Citrus-Based Water Softener Resolves the “Slimy” Feel of Salt-Based Systems
The NuvoH2O Manor Trio's citrus-based system outperforms salt-based water softeners on three metrics: cost, health, and sustainability.
The science of water softening has always been something of a mystery to me. I learned the hard way, however, what happens when you don’t use one if your home lies in a “hard water” region.
I had several appliances fail within three years of purchase from hard water buildup, including my reverse osmosis supply line. I can’t afford not to remove calcium and magnesium from my water.
Which brings me to the NuvoH2O Manor Trio Water Softener. Before recommending this product, I did some research. The idea of using citrus instead of 40-lb bags of salt crystals appeals, but does it work, and how expensive are these filters? What’s the return on investment versus a salt system?
I haven’t looked at other types of softeners, such as ion-based systems, because I want to stay focused on the more mainstream products homeowners are likely to use.
Let's start with the bottom line first, the ROI details.
- Initial Cost. The NuvoH2O is marginally more expensive up front than most salt-based packages, at about $1508.99 (now on sale), versus $600 to $1200 installed for a single-tank salt-based system. However, that additional purchase cost can be quickly recouped in operational savings (see below), and the NuvoH2O looks like an easy DIY install.
- Operating Cost for Salt-Based Systems. The annual operating cost for a whole-house softener can range from $500 to $1,500 for an average-sized home, including salt and electricity.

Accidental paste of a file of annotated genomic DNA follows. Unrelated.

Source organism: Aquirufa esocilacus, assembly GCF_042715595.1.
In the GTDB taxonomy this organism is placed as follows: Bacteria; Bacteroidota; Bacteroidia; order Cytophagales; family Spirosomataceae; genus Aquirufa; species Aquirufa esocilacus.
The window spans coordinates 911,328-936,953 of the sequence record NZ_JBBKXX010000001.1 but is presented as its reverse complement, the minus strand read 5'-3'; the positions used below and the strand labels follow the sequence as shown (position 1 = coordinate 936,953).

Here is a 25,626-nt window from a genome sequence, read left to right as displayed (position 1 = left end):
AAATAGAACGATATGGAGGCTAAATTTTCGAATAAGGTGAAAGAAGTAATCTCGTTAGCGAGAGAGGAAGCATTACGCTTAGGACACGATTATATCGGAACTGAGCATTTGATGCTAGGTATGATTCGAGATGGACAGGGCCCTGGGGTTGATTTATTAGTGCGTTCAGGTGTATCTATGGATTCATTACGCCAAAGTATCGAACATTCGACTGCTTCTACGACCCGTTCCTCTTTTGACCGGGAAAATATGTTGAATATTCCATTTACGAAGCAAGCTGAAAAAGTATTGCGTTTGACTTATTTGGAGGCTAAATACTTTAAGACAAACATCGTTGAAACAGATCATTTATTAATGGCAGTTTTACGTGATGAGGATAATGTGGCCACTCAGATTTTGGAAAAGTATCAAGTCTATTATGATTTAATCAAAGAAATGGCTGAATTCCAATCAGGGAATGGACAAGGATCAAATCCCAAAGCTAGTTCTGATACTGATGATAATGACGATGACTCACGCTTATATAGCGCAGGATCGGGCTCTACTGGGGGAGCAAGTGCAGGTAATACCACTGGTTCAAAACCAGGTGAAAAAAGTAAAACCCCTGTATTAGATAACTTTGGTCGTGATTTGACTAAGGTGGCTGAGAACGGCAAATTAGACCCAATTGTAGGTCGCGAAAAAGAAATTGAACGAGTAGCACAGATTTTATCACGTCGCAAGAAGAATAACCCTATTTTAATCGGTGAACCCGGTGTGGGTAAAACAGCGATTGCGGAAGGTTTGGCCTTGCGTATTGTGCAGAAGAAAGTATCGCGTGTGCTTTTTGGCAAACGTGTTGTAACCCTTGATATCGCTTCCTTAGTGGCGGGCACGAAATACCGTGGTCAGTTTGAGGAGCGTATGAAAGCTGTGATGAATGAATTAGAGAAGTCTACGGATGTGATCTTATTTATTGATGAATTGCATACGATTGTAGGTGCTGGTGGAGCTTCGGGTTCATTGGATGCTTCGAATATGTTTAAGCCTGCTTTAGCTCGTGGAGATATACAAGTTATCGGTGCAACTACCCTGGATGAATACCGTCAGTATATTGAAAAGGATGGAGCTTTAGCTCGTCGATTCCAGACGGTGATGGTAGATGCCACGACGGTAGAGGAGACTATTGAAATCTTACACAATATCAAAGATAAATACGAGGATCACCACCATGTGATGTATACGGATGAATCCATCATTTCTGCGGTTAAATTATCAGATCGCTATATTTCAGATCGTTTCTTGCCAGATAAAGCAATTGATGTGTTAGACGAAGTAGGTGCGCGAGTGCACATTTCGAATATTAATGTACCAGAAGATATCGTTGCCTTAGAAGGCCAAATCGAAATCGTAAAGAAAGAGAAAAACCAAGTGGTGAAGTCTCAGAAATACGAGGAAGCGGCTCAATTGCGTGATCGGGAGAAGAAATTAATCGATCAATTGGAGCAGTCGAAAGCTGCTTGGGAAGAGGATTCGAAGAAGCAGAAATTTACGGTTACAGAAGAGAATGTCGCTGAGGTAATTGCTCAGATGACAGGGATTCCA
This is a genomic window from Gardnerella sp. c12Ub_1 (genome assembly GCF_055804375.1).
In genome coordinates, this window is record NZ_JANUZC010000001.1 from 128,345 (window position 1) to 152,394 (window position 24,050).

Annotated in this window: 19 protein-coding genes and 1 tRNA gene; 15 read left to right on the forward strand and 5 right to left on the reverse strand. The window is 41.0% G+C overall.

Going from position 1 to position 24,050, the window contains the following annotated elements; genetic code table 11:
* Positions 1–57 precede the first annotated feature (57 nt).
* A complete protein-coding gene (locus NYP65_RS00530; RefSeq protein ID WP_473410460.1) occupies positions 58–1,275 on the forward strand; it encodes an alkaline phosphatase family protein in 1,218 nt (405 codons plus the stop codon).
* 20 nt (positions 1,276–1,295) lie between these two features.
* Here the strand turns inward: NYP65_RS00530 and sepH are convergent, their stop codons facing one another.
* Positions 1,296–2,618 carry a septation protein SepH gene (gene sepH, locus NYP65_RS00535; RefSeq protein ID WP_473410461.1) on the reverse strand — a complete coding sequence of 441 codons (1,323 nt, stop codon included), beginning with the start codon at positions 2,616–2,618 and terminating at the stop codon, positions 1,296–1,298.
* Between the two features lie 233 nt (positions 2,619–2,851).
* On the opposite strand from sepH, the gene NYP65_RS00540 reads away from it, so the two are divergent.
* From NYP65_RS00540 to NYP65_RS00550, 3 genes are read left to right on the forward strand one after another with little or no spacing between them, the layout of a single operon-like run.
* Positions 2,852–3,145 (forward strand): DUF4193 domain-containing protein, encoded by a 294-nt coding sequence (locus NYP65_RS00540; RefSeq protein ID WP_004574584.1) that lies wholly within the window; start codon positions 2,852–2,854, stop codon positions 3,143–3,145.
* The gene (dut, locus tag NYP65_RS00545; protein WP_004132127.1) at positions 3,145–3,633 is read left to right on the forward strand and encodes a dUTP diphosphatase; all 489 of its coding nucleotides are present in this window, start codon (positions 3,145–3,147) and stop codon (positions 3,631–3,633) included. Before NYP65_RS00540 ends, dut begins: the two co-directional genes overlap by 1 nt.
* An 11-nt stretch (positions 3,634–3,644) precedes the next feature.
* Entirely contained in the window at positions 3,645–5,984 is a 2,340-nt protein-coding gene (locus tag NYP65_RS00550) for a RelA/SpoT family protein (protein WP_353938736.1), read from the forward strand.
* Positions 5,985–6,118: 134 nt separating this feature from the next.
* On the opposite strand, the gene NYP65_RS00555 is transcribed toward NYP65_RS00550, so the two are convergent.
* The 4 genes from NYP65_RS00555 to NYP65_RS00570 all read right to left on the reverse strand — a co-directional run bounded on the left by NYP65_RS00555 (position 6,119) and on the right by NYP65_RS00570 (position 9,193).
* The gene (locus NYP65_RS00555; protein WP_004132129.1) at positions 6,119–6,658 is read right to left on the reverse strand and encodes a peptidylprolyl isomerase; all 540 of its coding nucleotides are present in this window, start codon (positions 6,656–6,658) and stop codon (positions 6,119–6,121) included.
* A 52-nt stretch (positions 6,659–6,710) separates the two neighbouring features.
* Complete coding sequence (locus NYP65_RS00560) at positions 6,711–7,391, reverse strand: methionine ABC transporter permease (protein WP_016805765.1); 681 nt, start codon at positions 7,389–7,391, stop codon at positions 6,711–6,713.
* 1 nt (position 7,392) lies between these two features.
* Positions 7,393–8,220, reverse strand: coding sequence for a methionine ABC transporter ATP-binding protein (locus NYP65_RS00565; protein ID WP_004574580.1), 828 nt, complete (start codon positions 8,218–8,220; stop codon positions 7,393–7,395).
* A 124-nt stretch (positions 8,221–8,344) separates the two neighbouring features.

- Operating Cost for NuvoH2O System. Replacement filters cost around $90, and can treat up to 50,000 gallons of water per year. The average U.S. home uses about 109,000 gallons of water annually, so two filter replacements would equal $180 per year.
- Volume Handling. Both systems can handle a similar volume of water, but the NuvoH2O system does it at a fraction of the cost.
Traditional water softeners use salt to remove minerals from water, but very little, if any, salt should be left behind. Citrus-based systems use citrus oils. Neither system, operating properly, should leave any aftertaste.
People sometimes complain that salt water systems taste slightly salty, but manufacturers assert that this should occur only if the system isn’t operating properly. Another common complaint about salt-based treatment is that water feels “slimy,” perhaps a side effect of removing the hard minerals. Citrus systems don’t seem to have this side effect.
Two other “perks” you get with a Citrus-based system:
- No Electricity Needed. Unlike many salt-based systems that require electricity, the NuvoH2O system operates without it, reducing your energy costs, but of perhaps equal importance, it keeps working in a power outage, assuming the water is still flowing.
- Less Maintenance. Salt-based systems need regular salt replenishment. Citrus systems like the NuvoH2O only require a filter change about twice a year, making it easier to maintain.
Here are a few other facts to take away, if you’re considering a citrus softener, or replacing an old salt model. The citrus approach:
Retains Some Minerals. A citrus-based system retains some of the natural flavors of your water, unlike under-counter reverse osmosis filters, which can strip water of its natural minerals. It’s possible to add certain minerals back in with a different filter, but this incurs more costs and maintenance.
Produces No Harmful Waste. The citrus-based formula is biodegradable, and does not need the frequent “regeneration” of salt system resin beads, which deposit salty brine into waste lines or groundwater.
Saves Water. Citrus filters simply use less water during the filtration when process compared to salt-based system.
Energy Savings. the NuvoH2O citrus system operates without electricity, contributing to lower energy bill and increasing resilience.
Longer Appliance Life. Both salt- and citrus-based softener systems prevent scale buildup, extending the life of your water-using appliances.